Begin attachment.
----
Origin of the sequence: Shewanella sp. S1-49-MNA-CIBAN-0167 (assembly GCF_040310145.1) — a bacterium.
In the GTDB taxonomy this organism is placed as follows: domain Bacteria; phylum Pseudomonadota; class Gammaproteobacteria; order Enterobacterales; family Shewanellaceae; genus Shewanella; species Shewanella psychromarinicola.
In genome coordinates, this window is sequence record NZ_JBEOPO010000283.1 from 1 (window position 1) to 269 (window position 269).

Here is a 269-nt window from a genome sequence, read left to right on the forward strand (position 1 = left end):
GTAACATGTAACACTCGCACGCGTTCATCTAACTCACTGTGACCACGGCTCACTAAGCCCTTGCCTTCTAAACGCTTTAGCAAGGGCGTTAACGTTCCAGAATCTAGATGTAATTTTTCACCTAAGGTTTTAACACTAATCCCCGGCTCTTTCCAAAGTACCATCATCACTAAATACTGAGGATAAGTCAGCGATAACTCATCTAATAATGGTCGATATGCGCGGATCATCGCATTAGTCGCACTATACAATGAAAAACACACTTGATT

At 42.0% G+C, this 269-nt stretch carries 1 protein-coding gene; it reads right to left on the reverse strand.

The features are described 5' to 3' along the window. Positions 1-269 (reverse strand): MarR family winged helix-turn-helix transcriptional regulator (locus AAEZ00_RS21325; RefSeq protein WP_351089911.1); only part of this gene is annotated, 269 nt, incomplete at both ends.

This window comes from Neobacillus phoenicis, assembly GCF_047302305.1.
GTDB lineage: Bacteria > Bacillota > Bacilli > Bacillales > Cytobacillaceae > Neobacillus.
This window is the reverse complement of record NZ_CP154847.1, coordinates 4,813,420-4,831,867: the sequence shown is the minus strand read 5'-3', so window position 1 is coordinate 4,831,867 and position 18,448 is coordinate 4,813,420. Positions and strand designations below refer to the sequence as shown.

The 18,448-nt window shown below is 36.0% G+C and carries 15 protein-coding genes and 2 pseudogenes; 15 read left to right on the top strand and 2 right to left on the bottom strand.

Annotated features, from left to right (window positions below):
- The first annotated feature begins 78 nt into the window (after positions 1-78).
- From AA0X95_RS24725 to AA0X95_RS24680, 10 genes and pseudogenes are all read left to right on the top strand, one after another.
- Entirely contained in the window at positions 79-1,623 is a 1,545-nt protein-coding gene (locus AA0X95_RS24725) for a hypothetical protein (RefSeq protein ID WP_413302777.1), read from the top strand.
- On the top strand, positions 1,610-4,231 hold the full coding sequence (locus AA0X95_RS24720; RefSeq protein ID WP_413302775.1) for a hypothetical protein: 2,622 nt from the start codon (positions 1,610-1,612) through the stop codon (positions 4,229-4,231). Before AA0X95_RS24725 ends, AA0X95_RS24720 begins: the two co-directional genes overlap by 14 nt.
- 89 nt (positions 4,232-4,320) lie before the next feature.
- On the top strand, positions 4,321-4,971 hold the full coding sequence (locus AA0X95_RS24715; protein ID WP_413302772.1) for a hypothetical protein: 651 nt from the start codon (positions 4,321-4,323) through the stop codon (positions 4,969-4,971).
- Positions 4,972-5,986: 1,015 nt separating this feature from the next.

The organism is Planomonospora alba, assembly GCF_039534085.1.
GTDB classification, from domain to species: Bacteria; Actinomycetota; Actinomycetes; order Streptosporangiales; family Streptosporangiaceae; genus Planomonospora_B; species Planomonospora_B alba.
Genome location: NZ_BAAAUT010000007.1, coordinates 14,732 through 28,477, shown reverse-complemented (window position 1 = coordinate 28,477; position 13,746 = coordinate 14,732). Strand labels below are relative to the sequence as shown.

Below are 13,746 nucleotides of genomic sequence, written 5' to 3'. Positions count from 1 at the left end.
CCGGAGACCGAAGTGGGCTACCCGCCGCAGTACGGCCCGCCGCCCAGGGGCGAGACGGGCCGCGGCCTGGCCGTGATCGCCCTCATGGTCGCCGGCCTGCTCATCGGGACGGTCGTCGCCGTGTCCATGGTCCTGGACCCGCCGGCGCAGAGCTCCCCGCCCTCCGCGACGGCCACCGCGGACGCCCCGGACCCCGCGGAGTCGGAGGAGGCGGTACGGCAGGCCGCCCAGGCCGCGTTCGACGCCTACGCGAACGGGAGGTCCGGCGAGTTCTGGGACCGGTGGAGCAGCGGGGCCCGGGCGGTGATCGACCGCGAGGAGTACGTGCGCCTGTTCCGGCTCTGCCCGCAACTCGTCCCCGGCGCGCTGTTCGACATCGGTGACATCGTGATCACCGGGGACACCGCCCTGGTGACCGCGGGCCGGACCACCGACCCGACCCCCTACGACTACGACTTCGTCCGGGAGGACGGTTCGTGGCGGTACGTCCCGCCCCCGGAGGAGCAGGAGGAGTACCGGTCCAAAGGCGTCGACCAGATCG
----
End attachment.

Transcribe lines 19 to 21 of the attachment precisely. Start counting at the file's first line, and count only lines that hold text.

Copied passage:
- Positions 4,972-5,986: 1,015 nt separating this feature from the next.

The organism is Planomonospora alba, assembly GCF_039534085.1.
GTDB classification, from domain to species: Bacteria; Actinomycetota; Actinomycetes; order Streptosporangiales; family Streptosporangiaceae; genus Planomonospora_B; species Planomonospora_B alba.